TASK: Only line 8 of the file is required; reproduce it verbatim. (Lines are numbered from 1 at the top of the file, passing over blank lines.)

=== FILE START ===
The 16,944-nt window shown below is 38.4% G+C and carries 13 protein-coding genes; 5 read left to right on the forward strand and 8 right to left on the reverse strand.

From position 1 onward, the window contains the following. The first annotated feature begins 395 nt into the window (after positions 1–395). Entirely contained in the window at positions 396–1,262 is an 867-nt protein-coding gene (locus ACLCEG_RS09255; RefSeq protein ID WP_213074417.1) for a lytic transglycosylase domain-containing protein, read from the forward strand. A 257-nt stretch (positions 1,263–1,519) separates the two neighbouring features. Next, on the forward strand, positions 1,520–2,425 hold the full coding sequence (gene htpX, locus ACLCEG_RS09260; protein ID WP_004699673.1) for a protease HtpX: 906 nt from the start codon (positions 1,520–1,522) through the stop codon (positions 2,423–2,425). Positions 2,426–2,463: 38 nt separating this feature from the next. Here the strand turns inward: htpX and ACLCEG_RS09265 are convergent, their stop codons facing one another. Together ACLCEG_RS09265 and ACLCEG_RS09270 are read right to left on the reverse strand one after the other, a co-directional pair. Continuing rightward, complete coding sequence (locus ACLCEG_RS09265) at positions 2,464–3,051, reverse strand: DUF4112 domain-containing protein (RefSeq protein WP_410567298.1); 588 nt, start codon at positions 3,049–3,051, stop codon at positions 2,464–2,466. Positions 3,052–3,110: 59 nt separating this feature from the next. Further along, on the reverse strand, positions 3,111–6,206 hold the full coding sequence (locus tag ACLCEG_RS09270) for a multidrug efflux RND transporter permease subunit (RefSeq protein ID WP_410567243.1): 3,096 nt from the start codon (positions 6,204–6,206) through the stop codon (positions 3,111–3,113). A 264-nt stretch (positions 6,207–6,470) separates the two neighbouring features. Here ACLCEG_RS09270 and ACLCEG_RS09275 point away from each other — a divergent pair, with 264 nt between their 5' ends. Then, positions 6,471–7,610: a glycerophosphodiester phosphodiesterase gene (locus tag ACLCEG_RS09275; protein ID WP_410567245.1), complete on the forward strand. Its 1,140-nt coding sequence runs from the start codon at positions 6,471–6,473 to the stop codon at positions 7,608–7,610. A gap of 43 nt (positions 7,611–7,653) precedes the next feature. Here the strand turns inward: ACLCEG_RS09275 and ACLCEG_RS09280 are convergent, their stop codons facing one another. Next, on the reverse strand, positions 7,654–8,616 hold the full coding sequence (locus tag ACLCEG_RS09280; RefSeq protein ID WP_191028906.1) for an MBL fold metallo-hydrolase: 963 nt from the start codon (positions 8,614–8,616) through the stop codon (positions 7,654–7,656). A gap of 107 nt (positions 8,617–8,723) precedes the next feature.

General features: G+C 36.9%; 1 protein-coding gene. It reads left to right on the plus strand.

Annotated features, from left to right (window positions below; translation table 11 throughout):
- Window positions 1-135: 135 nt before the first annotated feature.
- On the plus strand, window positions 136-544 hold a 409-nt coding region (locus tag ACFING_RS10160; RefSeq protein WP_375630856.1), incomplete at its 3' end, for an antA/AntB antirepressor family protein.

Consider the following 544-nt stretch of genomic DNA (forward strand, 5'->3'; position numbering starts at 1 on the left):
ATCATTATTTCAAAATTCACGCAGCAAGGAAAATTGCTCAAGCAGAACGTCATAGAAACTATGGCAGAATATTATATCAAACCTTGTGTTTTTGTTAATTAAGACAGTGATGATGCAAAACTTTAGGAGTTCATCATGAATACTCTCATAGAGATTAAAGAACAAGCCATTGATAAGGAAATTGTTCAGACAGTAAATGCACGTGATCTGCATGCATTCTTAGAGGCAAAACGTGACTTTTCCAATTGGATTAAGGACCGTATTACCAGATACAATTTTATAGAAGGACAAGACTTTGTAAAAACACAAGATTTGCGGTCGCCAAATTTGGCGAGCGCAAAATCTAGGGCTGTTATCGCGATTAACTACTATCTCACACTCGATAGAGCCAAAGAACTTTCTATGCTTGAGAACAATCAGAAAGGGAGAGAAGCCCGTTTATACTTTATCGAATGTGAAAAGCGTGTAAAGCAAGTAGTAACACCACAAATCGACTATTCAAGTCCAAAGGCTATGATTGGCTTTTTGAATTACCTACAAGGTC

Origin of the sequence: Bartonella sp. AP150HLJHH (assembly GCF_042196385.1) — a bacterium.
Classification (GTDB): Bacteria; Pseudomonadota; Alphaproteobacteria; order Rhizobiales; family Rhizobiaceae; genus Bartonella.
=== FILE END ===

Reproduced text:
ATCATTATTTCAAAATTCACGCAGCAAGGAAAATTGCTCAAGCAGAACGTCATAGAAACTATGGCAGAATATTATATCAAACCTTGTGTTTTTGTTAATTAAGACAGTGATGATGCAAAACTTTAGGAGTTCATCATGAATACTCTCATAGAGATTAAAGAACAAGCCATTGATAAGGAAATTGTTCAGACAGTAAATGCACGTGATCTGCATGCATTCTTAGAGGCAAAACGTGACTTTTCCAATTGGATTAAGGACCGTATTACCAGATACAATTTTATAGAAGGACAAGACTTTGTAAAAACACAAGATTTGCGGTCGCCAAATTTGGCGAGCGCAAAATCTAGGGCTGTTATCGCGATTAACTACTATCTCACACTCGATAGAGCCAAAGAACTTTCTATGCTTGAGAACAATCAGAAAGGGAGAGAAGCCCGTTTATACTTTATCGAATGTGAAAAGCGTGTAAAGCAAGTAGTAACACCACAAATCGACTATTCAAGTCCAAAGGCTATGATTGGCTTTTTGAATTACCTACAAGGTC